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Peres Reaches High in Latest Bid for Regional Peace


JERUSALEM — Israeli Prime Minister Shimon Peres got some--but not all--of what he wanted from Syrian President Hafez Assad on Saturday night with the announcement that peace negotiations between the longtime foes will be renewed near Washington next week.

Peres had reached high in his first diplomatic initiative since succeeding slain Prime Minister Yitzhak Rabin last month. During a trip to Washington last week, Peres told President Clinton and Secretary of State Warren Christopher that he believed the stalled Israeli-Syrian negotiations could best be restarted by moving them to a higher political level and broadening their content.

Christopher traveled to Damascus on Friday carrying that idea as one of several proposals from Peres on how to get the talks moving.

Ever cautious, Assad said yes to broadening the content but vetoed conducting the talks at the level of foreign minister or higher.

Once again, Assad responded to Peres' reluctance to publicly, unequivocally commit to a full withdrawal from the strategic Golan Heights by keeping the talks at a lower level, where important concessions cannot be made.

Neither did Assad give any indication that there is any change in Syria's basic position: that Israel must abandon all of the Golan Heights, occupied since the 1967 Arab-Israeli War, within a year in return for a peace treaty with Damascus.

The Israelis have indicated a willingness to withdraw to the international boundary--a smaller pullout than what Syria is seeking--and have sought a three-year period to do so.

But there are two reasons to believe that the upcoming round of talks may prove more fruitful than previous military negotiations and talks between the Israeli and Syrian ambassadors to the United States.


The first is that these talks are supposed to embrace a wide range of issues, not just security concerns. The second is that the United States now has license from Peres to act as an active broker and not just a message carrier.

In both instances, Peres has broken dramatically with the rules Rabin laid down in negotiating with Syria.

It was Rabin who insisted that the Syrians make good on a commitment to renew military talks they broke off in June, something Damascus refused to do after Israel insisted on leaving early warning ground stations behind after any retreat from the Golan. And it was Rabin who kept Christopher confined to the frustrating role of messenger in his many previous shuttle missions to the region.

Confident that Clinton is unlikely to pressure Israel into making any concessions during 1996, an election year in Israel and the United States, Peres has given the administration a chance to come up with its own proposals to bridge the two sides.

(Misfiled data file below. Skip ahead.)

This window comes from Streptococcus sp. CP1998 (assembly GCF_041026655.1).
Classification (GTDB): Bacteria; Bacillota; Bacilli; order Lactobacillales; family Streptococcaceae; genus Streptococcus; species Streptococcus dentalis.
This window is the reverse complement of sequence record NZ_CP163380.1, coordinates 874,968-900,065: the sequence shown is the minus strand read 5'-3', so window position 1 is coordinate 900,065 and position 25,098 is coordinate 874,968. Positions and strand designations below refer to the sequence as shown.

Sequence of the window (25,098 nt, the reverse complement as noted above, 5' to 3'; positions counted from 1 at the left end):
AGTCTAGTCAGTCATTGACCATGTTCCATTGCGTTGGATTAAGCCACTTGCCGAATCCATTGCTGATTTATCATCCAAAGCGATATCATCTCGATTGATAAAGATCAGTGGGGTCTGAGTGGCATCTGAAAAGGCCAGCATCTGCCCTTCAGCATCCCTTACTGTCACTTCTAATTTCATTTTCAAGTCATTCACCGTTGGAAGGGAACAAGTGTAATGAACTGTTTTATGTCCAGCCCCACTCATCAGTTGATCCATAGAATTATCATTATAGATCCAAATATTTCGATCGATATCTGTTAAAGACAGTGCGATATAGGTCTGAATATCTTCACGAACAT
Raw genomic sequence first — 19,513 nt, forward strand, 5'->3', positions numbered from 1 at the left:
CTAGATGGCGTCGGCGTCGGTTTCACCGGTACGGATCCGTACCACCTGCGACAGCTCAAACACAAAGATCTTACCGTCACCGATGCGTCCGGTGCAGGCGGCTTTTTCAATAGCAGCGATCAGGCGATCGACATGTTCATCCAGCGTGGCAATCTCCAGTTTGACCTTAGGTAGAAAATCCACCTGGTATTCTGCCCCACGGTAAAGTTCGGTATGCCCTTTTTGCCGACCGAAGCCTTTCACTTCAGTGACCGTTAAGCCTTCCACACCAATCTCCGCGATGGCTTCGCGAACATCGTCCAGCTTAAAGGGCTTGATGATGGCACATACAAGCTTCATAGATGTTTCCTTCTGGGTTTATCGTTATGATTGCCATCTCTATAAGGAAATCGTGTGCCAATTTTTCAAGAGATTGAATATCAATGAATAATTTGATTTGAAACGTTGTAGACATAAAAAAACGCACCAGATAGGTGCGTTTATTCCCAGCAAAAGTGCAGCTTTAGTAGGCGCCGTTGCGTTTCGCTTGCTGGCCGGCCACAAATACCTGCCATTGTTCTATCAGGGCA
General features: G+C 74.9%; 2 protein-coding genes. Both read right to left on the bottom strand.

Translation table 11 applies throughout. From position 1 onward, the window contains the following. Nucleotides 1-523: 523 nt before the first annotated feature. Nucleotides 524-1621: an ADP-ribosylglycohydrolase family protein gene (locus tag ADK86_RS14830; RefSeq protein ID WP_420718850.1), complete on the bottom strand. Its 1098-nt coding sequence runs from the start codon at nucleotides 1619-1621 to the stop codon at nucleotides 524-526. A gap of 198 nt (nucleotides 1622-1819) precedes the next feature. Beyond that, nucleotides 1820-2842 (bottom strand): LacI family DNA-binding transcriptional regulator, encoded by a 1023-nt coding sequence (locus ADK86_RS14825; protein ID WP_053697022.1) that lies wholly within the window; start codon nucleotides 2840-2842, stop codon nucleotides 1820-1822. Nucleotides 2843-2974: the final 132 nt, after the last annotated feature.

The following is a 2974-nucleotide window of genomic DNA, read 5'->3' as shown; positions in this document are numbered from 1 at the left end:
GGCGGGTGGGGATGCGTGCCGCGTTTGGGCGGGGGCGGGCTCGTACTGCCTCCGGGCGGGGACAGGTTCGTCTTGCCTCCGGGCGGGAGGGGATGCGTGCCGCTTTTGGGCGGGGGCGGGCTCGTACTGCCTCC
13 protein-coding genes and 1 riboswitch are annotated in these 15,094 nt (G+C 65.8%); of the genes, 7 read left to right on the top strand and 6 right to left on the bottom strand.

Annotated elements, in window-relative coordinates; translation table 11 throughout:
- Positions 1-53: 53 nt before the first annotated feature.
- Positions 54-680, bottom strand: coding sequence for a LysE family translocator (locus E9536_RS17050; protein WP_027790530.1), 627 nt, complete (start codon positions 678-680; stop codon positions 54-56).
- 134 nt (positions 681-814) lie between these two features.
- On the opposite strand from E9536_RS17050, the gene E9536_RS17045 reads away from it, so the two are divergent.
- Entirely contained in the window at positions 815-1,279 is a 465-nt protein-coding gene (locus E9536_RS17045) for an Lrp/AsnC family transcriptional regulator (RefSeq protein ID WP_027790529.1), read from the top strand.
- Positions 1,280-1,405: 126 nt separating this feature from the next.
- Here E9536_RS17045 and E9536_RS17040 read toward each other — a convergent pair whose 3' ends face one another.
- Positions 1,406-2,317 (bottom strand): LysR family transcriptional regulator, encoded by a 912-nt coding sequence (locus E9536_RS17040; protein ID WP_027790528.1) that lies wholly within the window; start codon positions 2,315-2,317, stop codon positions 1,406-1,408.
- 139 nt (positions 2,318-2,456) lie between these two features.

Such a role has produced results in the past.


In peace talks between Israel and the Egyptians and between Israel and the Palestinians, each party proved more willing to accept proposals coming from the United States than from each other.

Peres appeared happy and relaxed Saturday night as he stood beside Christopher at a post-Sabbath press conference. But he is likely to face a storm of criticism from the political opposition this week and stiff protests from Golan Heights settlers.

He will have to respond to accusations that he is selling the Golan wholesale to Assad in return for little more than a promise to negotiate more intensely.

In an interview published in the Hebrew daily Maariv on Friday, Peres was asked whether he had any doubt that Israel would have to fully withdraw from the Golan to achieve the sort of regional peace settlement he says he is driving toward.

"I have no doubt," Peres replied. "Because I think that without that there will never be peace."

Peres said the precedent was set by Menachem Begin, the late prime minister from the right-wing Likud Party, when he returned the entire Sinai Peninsula to Egypt in return for the 1979 peace treaty that was Israel's first with an Arab nation.

"Look what Begin paid. And he was supposed to have been the toughest," Peres said.

Unlike Begin, Peres has never enjoyed a reputation as a tough negotiator.

On the contrary, many Israelis are suspicious of his willingness to compromise with enemies of the Jewish state. Public opinion polls show that a majority of Israelis oppose relinquishing the entire Golan, home to about 16,000 Jewish settlers and a plateau overlooking Israel's northern Galilee region.

In the wake of Rabin's Nov. 4 assassination, Peres is riding on a wave of public support for him and for the government's peacemaking efforts in general.

Rabin was shot dead by Yigal Amir, a right-wing Israeli who said he was trying to stop the prime minister from ceding parts of the West Bank to the Palestinians.

In public appearances since the assassination, Peres has repeatedly insisted that Rabin was killed "because he was right, not because he was wrong."

The 72-year-old Peres, architect of Israel's decision to negotiate directly with the Palestine Liberation Organization, has said he intends to make an all-out effort to conclude a peace treaty with Syria and with what he calls "all the non-crazy" Arab states before Israeli parliamentary elections in October--even if his efforts bring him down politically.

Making peace with Syria, Peres has said, will mean an end to the state of war in the Middle East.

"I would never be able to forgive myself for as long as I live had I allowed this opportunity to slip just because it may have enabled me to remain in power," Peres said in the Maariv interview.

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